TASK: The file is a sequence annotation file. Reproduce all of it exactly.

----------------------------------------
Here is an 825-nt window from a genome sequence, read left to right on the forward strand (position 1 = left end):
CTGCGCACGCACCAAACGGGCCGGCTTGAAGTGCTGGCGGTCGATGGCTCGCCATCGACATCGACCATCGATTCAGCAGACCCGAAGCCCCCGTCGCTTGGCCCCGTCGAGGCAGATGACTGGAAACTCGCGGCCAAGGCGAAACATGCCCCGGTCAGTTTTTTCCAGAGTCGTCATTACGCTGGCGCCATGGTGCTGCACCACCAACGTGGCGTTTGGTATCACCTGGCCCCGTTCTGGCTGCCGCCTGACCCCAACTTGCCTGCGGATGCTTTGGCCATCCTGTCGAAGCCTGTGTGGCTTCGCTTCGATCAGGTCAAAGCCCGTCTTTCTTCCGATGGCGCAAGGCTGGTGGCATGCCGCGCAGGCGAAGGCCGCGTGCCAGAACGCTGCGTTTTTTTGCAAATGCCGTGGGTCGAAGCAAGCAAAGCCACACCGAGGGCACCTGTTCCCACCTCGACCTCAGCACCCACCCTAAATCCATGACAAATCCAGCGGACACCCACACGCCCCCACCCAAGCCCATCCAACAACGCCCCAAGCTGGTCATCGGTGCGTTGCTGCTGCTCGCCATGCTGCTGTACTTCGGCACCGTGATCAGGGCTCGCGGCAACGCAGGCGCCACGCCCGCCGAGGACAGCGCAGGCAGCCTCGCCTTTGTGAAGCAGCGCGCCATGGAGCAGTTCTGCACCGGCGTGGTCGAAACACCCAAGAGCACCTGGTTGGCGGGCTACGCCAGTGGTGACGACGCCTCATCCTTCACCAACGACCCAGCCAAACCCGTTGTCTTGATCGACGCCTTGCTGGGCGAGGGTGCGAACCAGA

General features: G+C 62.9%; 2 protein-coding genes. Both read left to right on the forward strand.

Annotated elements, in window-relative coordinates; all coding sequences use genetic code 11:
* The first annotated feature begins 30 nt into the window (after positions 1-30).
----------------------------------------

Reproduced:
Here is an 825-nt window from a genome sequence, read left to right on the forward strand (position 1 = left end):
CTGCGCACGCACCAAACGGGCCGGCTTGAAGTGCTGGCGGTCGATGGCTCGCCATCGACATCGACCATCGATTCAGCAGACCCGAAGCCCCCGTCGCTTGGCCCCGTCGAGGCAGATGACTGGAAACTCGCGGCCAAGGCGAAACATGCCCCGGTCAGTTTTTTCCAGAGTCGTCATTACGCTGGCGCCATGGTGCTGCACCACCAACGTGGCGTTTGGTATCACCTGGCCCCGTTCTGGCTGCCGCCTGACCCCAACTTGCCTGCGGATGCTTTGGCCATCCTGTCGAAGCCTGTGTGGCTTCGCTTCGATCAGGTCAAAGCCCGTCTTTCTTCCGATGGCGCAAGGCTGGTGGCATGCCGCGCAGGCGAAGGCCGCGTGCCAGAACGCTGCGTTTTTTTGCAAATGCCGTGGGTCGAAGCAAGCAAAGCCACACCGAGGGCACCTGTTCCCACCTCGACCTCAGCACCCACCCTAAATCCATGACAAATCCAGCGGACACCCACACGCCCCCACCCAAGCCCATCCAACAACGCCCCAAGCTGGTCATCGGTGCGTTGCTGCTGCTCGCCATGCTGCTGTACTTCGGCACCGTGATCAGGGCTCGCGGCAACGCAGGCGCCACGCCCGCCGAGGACAGCGCAGGCAGCCTCGCCTTTGTGAAGCAGCGCGCCATGGAGCAGTTCTGCACCGGCGTGGTCGAAACACCCAAGAGCACCTGGTTGGCGGGCTACGCCAGTGGTGACGACGCCTCATCCTTCACCAACGACCCAGCCAAACCCGTTGTCTTGATCGACGCCTTGCTGGGCGAGGGTGCGAACCAGA

General features: G+C 62.9%; 2 protein-coding genes. Both read left to right on the forward strand.

Annotated elements, in window-relative coordinates; all coding sequences use genetic code 11:
* The first annotated feature begins 30 nt into the window (after positions 1-30).